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FinSA and FinIA establish modern customer protection

Basel, 2018/06/15 06:10:00 GMT+2 In its final vote, Parliament today approved the FinSA and FinIA draft legislations. In the lead-up to this outcome, the Swiss Bankers Association, together with other financial centre stakeholders advocated for modern and practicable investor protection. Today’s final vote marks and end to a major legislative project that has resulted in the modernisation of Swiss financial market law.
  • FinSA and FinIA establish contemporary protection for customers and investors, bringing advantages to both the customer and financial services providers.
  • Both laws have been created in line with EU regulation while also taking into account particular Swiss characteristics.
  • The laws exist today in a practicable form also thanks to a broad alliance of industry associations.

 

The Financial Services Act (FinSA) and the Financial Institutions Act (FinIA) are the two final building blocks in the financial market architecture, which has been extensively modernised in recent years. Parliament approved the draft legislations in its final vote today. It is therefore expected that the two laws could come into force in 2019. The Swiss Bankers Association (SBA) supported modern investor protection centred around the responsible investor throughout the long revision process. Claude-Alain Margelisch, CEO of the SBA, welcomes the completion of the process and is satisfied with the laws: “With FinSA and FinIA, credible, modern and practicable investor protection has been established. Customers’ rights are now clearly consolidated in one place only. This increases transparency for customers. A general prospectus duty now also exists. Particularly important was also that independent asset managers be subject to appropriate supervision. In turn, under the new laws, financial services providers have greater legal and planning certainty. This means that all sides benefit from the new laws.”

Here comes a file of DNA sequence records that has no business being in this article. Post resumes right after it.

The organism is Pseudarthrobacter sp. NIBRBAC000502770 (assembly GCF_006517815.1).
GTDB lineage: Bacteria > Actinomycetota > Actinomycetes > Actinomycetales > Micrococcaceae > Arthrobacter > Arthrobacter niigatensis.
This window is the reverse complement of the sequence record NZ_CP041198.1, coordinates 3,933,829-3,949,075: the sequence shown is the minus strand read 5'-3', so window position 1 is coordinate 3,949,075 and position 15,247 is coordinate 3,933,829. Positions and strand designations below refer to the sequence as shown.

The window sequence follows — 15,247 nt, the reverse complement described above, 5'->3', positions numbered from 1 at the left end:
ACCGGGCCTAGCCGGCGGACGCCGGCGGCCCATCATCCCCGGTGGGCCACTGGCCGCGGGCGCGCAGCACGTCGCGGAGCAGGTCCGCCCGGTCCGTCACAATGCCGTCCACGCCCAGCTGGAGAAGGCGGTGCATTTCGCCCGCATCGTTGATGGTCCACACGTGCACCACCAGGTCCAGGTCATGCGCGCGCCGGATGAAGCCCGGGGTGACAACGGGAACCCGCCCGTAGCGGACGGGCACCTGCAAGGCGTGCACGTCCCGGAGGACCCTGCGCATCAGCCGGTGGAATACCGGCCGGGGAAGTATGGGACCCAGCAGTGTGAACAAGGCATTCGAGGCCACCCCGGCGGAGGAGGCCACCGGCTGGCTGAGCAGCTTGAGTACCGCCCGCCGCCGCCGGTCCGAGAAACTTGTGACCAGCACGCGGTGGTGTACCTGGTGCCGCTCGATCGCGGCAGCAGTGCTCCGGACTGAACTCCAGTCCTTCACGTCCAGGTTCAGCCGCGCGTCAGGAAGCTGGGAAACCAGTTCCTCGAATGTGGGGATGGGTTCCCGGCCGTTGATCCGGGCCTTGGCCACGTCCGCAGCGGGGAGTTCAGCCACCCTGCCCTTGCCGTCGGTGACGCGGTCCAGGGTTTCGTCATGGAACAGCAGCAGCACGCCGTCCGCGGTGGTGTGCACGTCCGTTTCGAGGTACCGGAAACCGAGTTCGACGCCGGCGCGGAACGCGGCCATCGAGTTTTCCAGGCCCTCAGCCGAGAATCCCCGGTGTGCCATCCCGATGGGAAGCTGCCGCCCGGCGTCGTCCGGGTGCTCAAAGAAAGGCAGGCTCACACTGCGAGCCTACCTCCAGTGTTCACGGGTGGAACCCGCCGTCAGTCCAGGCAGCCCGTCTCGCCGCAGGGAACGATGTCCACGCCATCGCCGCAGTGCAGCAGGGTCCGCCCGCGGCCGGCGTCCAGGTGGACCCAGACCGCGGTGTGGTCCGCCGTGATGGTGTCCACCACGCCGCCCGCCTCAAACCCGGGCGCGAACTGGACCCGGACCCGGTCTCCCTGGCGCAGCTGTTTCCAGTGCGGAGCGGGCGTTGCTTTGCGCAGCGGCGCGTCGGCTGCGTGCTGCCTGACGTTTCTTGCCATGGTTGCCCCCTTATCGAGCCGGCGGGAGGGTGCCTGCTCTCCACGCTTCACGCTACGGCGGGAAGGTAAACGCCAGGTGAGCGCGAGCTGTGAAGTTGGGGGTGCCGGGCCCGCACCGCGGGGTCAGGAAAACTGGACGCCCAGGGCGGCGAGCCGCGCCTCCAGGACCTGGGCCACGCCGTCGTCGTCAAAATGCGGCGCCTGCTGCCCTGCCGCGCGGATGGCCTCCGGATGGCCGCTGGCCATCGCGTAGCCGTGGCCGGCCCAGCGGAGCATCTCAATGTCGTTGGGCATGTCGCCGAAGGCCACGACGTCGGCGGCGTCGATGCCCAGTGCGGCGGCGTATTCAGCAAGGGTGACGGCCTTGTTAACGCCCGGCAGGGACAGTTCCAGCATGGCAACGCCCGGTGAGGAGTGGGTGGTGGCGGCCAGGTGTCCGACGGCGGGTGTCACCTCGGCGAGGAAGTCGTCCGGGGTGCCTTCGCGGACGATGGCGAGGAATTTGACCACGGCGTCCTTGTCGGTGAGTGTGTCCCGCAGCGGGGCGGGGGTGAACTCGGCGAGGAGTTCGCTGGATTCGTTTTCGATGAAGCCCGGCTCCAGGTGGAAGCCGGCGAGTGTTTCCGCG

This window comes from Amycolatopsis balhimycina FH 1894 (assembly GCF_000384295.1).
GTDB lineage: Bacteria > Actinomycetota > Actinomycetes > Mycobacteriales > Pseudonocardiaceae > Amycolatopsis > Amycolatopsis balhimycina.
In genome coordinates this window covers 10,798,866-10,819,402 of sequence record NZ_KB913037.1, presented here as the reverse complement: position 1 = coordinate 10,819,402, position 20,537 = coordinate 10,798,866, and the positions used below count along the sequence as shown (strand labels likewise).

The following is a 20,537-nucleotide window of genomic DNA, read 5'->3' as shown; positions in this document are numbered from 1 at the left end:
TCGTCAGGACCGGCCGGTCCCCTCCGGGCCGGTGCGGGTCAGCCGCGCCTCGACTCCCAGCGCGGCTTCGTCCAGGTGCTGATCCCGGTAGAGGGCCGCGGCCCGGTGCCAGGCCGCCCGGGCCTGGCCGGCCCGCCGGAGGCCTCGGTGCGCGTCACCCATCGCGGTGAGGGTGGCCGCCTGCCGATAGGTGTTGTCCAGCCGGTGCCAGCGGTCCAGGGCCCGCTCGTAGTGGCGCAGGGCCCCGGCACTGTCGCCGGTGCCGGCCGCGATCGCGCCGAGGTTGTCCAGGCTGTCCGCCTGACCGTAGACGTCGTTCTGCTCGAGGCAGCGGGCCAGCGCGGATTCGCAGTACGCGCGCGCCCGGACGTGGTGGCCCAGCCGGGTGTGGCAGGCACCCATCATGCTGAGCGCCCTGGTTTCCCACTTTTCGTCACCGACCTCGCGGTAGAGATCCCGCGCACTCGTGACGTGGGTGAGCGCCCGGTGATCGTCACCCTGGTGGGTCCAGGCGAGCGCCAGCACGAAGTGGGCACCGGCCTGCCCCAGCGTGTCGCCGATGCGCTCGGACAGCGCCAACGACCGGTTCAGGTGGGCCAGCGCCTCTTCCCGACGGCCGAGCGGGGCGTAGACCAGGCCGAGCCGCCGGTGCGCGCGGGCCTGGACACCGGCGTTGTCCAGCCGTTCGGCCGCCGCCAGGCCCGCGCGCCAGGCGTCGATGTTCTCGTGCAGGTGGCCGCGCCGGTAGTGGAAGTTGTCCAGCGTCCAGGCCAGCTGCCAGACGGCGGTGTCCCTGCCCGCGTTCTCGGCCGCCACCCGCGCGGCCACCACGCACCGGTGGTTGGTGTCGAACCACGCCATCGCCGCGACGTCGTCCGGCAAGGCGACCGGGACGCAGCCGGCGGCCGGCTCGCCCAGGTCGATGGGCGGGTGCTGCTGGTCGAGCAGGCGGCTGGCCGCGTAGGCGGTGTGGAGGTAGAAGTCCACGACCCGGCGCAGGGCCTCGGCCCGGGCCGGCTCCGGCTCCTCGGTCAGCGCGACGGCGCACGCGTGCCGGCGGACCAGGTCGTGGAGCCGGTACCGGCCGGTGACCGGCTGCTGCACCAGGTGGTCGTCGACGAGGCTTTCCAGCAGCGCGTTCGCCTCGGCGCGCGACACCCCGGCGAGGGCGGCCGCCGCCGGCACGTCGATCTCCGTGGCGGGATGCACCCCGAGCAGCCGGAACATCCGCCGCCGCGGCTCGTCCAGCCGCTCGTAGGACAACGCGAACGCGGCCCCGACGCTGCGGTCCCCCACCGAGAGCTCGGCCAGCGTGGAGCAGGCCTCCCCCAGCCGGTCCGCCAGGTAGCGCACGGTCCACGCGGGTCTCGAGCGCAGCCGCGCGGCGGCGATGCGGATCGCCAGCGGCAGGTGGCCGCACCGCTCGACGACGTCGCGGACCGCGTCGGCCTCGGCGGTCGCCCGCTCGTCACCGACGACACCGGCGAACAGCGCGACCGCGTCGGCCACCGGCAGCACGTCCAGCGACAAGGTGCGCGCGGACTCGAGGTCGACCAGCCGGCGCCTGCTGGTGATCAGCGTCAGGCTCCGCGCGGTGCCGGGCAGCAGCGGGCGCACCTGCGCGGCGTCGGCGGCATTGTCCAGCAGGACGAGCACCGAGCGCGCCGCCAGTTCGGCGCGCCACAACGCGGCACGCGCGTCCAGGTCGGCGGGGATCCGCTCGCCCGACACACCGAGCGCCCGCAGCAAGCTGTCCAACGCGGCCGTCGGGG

Foundation for EU equivalence

FinSA and FinIA were deliberately closely aligned with the EU’s “Markets in Financial Instruments Directive (MiFID) II” by incorporating equivalent but not identical provisions into the laws. Proven Swiss characteristics such as latitude in terms of self-regulation or the dual supervisory system remain in place. In the view of the SBA, there are therefore hardly any reasons for these two laws not to be deemed equivalent by the EU. This ensures the international compatibility of Swiss legislation; an important prerequisite for the export-oriented Swiss finance industry.

Broad alliance for FinSA and FinIA

The fact that the financial centre now has modern customer and investor protection is also thanks to the joint efforts made by many stakeholders from industry for the legislative projects. A number of detailed issues were discussed constructively and with a willingness to compromise; among this alliance, which acted jointly vis-à-vis the government, were a large number of business associations, including economiesuisse, and eight financial centre industry associations.

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